A'21: Venus Williams shares her recipe for success

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Design entrepreneur and tennis star Venus Williams sees parallels in her wins both on and off the court.

As Billie Jean King said, pressure is a privilege. Venus Williams carried that mindset through her early years of tennis training and competition, benefitting, she says, from a childhood where her parents emphasized not only her physical training, but her mental training, as well. In addition to being a celebrated athlete—Williams has four Olympic gold medals and seven Grand Slam singles titles, among other accolades—she is also the president and founder of V-Starr, an award-winning South Florida-based interior design company specializing in hospitality, multi-family and luxury residential, and commercial design.

“Pressure is a privilege, but if you don’t frame it in that right mindset, pressure can take you down,” Williams told conference host Roman Mars on the fourth and final day of AIA’s 2021 Conference on Architecture.

As Mars pointed out, rather than simply reducing herself to being a “tennis machine”, Williams has prioritized other goals and interests, as well. She credits the inspiration behind this to her father, Richard Williams, who owed his own security business while she and her sister Serena were growing up.

“My dad had this dream. [He] grew up in the ‘40s in Louisiana as an African American man, so you can imagine, that was a very challenging time and there were not a lot of opportunities. His dream was for his daughters to have those opportunities, and he would always tell us, ‘Be an entrepreneur. Work for yourself.’ Think outside the box, think for yourself, and create your own opportunities.”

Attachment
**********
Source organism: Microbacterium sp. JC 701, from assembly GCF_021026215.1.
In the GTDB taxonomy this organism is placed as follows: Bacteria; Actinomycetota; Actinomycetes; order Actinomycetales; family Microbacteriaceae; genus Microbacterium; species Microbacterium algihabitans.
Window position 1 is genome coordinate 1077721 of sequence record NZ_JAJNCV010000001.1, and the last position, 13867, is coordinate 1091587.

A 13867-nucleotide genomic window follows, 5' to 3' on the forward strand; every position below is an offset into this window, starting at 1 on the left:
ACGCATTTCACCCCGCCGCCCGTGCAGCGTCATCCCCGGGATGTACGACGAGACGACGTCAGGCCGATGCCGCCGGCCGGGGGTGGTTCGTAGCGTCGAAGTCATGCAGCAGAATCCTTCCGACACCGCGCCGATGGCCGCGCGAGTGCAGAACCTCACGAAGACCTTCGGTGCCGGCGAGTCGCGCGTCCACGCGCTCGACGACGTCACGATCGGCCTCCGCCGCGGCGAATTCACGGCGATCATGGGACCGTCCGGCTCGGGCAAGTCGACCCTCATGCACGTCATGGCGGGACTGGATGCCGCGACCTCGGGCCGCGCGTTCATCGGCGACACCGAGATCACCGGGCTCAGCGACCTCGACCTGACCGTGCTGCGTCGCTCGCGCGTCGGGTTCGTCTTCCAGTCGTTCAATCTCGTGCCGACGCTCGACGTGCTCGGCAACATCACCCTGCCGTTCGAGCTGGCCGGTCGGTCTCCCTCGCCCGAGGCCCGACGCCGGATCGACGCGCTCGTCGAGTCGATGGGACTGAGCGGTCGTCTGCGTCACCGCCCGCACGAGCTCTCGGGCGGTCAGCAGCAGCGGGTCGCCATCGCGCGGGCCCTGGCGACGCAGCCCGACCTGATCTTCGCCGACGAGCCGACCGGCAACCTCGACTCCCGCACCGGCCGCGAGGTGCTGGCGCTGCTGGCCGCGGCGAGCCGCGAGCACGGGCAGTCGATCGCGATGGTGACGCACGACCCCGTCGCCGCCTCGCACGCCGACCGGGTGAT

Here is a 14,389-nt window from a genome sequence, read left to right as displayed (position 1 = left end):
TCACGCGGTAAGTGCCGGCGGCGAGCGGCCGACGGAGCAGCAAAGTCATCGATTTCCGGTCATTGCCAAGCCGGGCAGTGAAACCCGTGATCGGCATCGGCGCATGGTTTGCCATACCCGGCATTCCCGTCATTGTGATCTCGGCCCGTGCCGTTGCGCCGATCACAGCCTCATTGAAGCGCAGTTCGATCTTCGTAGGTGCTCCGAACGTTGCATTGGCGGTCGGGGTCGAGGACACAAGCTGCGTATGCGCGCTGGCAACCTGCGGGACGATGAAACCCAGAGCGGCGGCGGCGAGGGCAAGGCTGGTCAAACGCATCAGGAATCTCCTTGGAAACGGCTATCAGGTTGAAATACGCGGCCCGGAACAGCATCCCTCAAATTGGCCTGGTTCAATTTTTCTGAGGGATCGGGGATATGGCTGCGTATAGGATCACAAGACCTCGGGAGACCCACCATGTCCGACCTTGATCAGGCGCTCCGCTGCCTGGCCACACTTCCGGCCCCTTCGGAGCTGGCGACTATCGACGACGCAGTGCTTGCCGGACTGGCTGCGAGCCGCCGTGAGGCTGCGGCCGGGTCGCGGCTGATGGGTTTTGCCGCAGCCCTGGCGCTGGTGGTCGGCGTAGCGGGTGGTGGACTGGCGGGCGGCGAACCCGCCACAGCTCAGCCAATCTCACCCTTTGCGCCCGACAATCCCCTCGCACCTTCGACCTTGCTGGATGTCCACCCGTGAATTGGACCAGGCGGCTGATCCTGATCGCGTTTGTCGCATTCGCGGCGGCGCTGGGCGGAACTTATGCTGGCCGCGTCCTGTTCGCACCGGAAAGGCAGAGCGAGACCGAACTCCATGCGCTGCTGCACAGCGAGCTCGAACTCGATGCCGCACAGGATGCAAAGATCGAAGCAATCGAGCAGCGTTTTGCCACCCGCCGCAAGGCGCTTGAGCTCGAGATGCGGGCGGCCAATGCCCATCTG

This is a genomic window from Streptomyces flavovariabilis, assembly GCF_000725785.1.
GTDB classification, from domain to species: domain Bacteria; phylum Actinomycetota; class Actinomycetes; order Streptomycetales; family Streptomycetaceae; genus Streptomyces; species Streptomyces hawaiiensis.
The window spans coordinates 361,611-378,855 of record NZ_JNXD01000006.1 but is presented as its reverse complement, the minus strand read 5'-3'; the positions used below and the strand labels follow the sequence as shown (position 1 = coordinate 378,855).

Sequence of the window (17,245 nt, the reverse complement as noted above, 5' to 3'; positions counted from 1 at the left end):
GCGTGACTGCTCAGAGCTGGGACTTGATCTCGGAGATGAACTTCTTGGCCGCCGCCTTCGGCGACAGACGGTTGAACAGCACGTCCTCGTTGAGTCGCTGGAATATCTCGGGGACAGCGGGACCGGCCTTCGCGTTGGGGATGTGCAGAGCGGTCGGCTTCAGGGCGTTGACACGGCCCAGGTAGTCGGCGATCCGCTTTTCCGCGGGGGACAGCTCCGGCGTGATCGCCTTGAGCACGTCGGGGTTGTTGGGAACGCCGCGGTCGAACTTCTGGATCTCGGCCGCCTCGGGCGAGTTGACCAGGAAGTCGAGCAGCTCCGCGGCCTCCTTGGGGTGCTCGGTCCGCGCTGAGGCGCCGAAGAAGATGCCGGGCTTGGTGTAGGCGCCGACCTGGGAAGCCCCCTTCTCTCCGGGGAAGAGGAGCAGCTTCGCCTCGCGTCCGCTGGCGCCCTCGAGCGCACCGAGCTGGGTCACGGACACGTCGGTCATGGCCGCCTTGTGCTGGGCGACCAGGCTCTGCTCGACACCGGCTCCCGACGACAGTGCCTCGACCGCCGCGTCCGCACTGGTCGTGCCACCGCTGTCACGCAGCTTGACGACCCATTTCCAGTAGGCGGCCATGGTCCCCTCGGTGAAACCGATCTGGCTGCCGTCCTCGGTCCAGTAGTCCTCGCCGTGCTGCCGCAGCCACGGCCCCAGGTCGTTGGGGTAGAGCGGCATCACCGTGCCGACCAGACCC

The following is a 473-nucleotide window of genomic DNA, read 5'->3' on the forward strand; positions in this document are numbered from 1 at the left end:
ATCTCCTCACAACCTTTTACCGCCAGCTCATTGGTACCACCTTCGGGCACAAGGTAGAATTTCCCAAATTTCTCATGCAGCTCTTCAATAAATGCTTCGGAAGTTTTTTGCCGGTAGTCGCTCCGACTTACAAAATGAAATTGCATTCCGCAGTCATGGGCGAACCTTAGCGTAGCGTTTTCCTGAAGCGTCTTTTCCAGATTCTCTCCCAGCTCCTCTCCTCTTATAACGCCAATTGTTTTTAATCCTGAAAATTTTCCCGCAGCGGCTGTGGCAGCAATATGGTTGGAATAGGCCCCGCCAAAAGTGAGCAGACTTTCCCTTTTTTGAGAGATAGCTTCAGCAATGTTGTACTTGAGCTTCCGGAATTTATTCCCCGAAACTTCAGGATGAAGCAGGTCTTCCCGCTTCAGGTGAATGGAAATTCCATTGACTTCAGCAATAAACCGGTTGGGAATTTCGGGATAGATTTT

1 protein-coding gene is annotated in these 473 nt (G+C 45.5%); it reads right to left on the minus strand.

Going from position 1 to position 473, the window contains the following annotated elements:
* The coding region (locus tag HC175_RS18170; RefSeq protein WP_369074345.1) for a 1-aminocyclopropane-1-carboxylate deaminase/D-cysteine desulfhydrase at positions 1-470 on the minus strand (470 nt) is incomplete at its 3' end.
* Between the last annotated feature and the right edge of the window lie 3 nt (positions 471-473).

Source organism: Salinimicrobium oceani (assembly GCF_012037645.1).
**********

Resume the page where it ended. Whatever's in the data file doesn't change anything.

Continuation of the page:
The power of diversification

As was the case with many design businesses, Williams’ firm was hit particularly hard during the pandemic.

“So, during that time, that’s when you know you’ve really got all the chips in,” she said. “How do you survive; how do you recover? And those are questions that I think the industry is asking right now. What happens when this next variant comes? What happens when the next superbug comes? What happens when the world crashes again, for whatever reason? How do you prepare for that? So being an entrepreneur is that risk, but there’s no greater satisfaction and pride than actually succeeding at it.”

Williams credits her business’s resilience during the pandemic to its diversification. V-Starr was founded in 2002 as primarily a residential design firm, but when the housing bubble burst, it branched out to hospitality and commercial design.

“A year and a half ago, when everything got a little too crazy for us, we were diverse and that really helped us to get through,” she said. Having a specialty is a good business practice, but there’s also “a wonderful joy in getting outside of your box and spreading your wings and learning something new and challenging yourself in different ways,” she said. “Of course, you always want to have that core competency that you do well and you don’t want opening another sector of your business to run you into the ground, either, so there’s a balance.”

Being coachable

Williams emphasized that a big part of her own success both on and off the tennis court came from her willingness to be coached – that is, a willingness to take instruction and improve. “The greatest people in the world have the greatest coaches,” she said, citing Michael Jordan and his coach Phil Jackson.